recommended reading

Pentagon Casts Wider Net to Avert the Next Ebola Before It Arrives


The Pentagon is looking for organizations that have never done business with the government to weigh in with biological technology solutions to tomorrow's problems -- including Ebola and whatever infectious disease threat comes next.

In an effort to expand the pool of applicants for research funds, the Defense Advanced Research Projects Agency on Thursday announced a new two-page application it hopes smaller, nontraditional organizations and startups can use to initiate the funding process.

“Anyone, of course, can apply" using the EZ Broad Agency Announcement, or EZ BAA, Alicia Jackson, deputy director of DARPA’s Biological Technology Office, told reporters. “But it’s really focused on those people who’ve just never done business with the government before,” she said.

The office is interested in “the intersection of biology, engineering and computer science,” including neurotechnology, prosthetics and possibly mind-controlled prosthetics.

DARPA also aims to change the way the government deals with infectious disease from reactive to proactive.

“We’re not interested in solving just the Ebola crisis,” Jackson said, noting the current situation in West Africa follows a long line of recent outbreaks, including bird flu, SARS and MERS.

“We want to make sure we’re prepared for the next thing that comes down the pike,” she said. “We want to be in a position where we’re actually building a platform technology that can be applied not just to Ebola but to the next thing."

Think you or your company should apply?

"Do you have a way to completely transform the way we even think about going and attacking these problems – with a vaccine or a therapeutic or a diagnostic?" Jackson said. "That’s the kind of idea we’re looking for."

Jackson requested white papers no longer than two pages describing who is applying and the research idea. In-house DARPA managers will review the papers and ask some teams to proceed with a longer proposals for the EZ money, which is capped at $700,000 and is limited to unclassified research.

“This is meant to be a gateway to traditional funding,” Jackson said, noting the typical BAA application process can seem too cumbersome for small and nontraditional applicants.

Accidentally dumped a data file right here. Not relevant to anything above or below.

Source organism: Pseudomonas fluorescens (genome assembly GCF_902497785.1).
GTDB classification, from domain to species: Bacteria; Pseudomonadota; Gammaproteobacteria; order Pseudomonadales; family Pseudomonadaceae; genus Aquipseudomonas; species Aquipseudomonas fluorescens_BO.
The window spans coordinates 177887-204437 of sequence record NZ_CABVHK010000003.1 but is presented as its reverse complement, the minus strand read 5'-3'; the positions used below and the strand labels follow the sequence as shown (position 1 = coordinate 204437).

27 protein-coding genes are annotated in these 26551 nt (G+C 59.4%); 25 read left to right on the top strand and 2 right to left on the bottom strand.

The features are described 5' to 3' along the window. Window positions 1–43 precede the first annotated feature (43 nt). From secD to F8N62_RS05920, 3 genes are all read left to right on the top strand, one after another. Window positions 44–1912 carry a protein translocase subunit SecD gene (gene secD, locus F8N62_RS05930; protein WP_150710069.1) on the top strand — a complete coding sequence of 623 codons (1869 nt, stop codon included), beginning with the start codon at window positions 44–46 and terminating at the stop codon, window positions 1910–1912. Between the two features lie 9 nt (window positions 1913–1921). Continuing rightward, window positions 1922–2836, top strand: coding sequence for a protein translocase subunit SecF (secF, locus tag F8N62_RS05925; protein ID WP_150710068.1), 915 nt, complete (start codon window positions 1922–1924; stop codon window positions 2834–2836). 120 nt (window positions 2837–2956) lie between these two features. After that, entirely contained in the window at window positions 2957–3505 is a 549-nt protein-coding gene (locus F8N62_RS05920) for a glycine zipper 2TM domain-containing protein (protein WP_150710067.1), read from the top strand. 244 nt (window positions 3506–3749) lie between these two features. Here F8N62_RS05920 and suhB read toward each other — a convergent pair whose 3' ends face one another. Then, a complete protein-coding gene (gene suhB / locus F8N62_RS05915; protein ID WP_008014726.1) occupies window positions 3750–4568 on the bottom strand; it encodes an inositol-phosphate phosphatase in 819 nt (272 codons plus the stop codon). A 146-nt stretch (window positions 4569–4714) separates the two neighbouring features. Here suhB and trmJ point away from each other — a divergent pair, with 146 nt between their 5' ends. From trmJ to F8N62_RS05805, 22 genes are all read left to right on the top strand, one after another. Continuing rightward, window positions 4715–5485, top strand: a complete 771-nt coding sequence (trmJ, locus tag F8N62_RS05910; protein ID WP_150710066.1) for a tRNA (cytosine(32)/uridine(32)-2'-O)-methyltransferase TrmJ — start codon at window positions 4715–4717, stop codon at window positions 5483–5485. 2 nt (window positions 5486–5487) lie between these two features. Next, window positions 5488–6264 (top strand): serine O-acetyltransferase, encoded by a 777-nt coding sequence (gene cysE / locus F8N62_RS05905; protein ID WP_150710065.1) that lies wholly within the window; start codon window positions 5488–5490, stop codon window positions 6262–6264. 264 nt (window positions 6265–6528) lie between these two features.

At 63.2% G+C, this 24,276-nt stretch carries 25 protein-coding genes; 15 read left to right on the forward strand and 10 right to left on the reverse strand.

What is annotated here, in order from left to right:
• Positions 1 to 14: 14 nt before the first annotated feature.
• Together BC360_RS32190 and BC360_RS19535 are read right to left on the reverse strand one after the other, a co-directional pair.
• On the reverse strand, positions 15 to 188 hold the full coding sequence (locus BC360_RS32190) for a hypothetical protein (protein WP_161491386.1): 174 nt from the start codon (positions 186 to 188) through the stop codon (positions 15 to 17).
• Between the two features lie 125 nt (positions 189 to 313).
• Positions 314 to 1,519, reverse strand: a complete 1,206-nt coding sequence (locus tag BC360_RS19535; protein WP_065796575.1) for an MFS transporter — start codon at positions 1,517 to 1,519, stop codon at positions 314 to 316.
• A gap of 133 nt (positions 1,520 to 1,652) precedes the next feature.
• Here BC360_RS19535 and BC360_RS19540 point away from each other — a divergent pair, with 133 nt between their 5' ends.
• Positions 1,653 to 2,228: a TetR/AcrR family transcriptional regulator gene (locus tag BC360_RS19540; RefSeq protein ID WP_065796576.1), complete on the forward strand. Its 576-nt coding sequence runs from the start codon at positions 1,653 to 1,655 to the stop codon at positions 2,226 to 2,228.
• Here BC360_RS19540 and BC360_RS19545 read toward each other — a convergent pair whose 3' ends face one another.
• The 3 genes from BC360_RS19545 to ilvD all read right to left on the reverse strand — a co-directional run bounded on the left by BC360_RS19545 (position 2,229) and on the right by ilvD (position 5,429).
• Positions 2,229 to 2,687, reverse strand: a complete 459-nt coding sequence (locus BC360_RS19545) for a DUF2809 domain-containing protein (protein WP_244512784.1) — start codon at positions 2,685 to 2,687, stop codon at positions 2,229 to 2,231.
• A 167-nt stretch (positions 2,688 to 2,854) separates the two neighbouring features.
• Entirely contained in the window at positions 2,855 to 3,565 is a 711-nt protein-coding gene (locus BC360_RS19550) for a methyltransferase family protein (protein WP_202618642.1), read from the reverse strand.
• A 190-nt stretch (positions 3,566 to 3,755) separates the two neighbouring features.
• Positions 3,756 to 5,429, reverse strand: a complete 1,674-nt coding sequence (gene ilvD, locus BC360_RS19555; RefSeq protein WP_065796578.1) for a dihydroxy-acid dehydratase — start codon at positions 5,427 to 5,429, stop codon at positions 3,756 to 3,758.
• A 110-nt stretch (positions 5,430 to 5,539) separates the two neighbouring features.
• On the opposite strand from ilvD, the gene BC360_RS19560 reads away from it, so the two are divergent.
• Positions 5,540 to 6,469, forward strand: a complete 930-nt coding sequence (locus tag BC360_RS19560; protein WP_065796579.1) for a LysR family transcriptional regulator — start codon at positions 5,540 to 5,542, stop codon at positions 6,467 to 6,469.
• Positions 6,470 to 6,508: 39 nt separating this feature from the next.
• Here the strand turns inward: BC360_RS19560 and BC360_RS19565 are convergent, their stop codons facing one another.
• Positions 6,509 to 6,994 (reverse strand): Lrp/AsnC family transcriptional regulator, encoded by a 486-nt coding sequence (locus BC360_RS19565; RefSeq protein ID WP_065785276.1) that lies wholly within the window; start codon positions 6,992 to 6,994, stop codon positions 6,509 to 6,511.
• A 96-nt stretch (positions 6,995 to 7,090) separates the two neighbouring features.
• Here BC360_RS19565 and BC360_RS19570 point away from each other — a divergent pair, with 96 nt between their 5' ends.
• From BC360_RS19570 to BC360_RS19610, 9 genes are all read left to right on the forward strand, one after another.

The call is open for a year and the amount the agency doles out will depend on the nature of the proposals. “We’re assuming if it goes well it will just be reissued every year,” Jackson said.

The White House earlier this week requested more than $6 billion to respond to Ebola both in the United States and elsewhere. That sum included $112 million for, among other things, DARPA’s efforts to develop treatments using antibodies of survivors of Ebola and other infectious diseases until a vaccine is available.

(Image via isak55/

Threatwatch Alert

Stolen laptop

Wireless Heart Monitor Maker to Pay $2.5M Settlement to HHS After Laptop Stolen

See threatwatch report


Close [ x ] More from Nextgov

Thank you for subscribing to newsletters from
We think these reports might interest you:

  • Modernizing IT for Mission Success

    Surveying Federal and Defense Leaders on Priorities and Challenges at the Tactical Edge

  • Communicating Innovation in Federal Government

    Federal Government spending on ‘obsolete technology’ continues to increase. Supporting the twin pillars of improved digital service delivery for citizens on the one hand, and the increasingly optimized and flexible working practices for federal employees on the other, are neither easy nor inexpensive tasks. This whitepaper explores how federal agencies can leverage the value of existing agency technology assets while offering IT leaders the ability to implement the kind of employee productivity, citizen service improvements and security demanded by federal oversight.

  • Effective Ransomware Response

    This whitepaper provides an overview and understanding of ransomware and how to successfully combat it.

  • Forecasting Cloud's Future

    Conversations with Federal, State, and Local Technology Leaders on Cloud-Driven Digital Transformation

  • IT Transformation Trends: Flash Storage as a Strategic IT Asset

    MIT Technology Review: Flash Storage As a Strategic IT Asset For the first time in decades, IT leaders now consider all-flash storage as a strategic IT asset. IT has become a new operating model that enables self-service with high performance, density and resiliency. It also offers the self-service agility of the public cloud combined with the security, performance, and cost-effectiveness of a private cloud. Download this MIT Technology Review paper to learn more about how all-flash storage is transforming the data center.


When you download a report, your information may be shared with the underwriters of that document.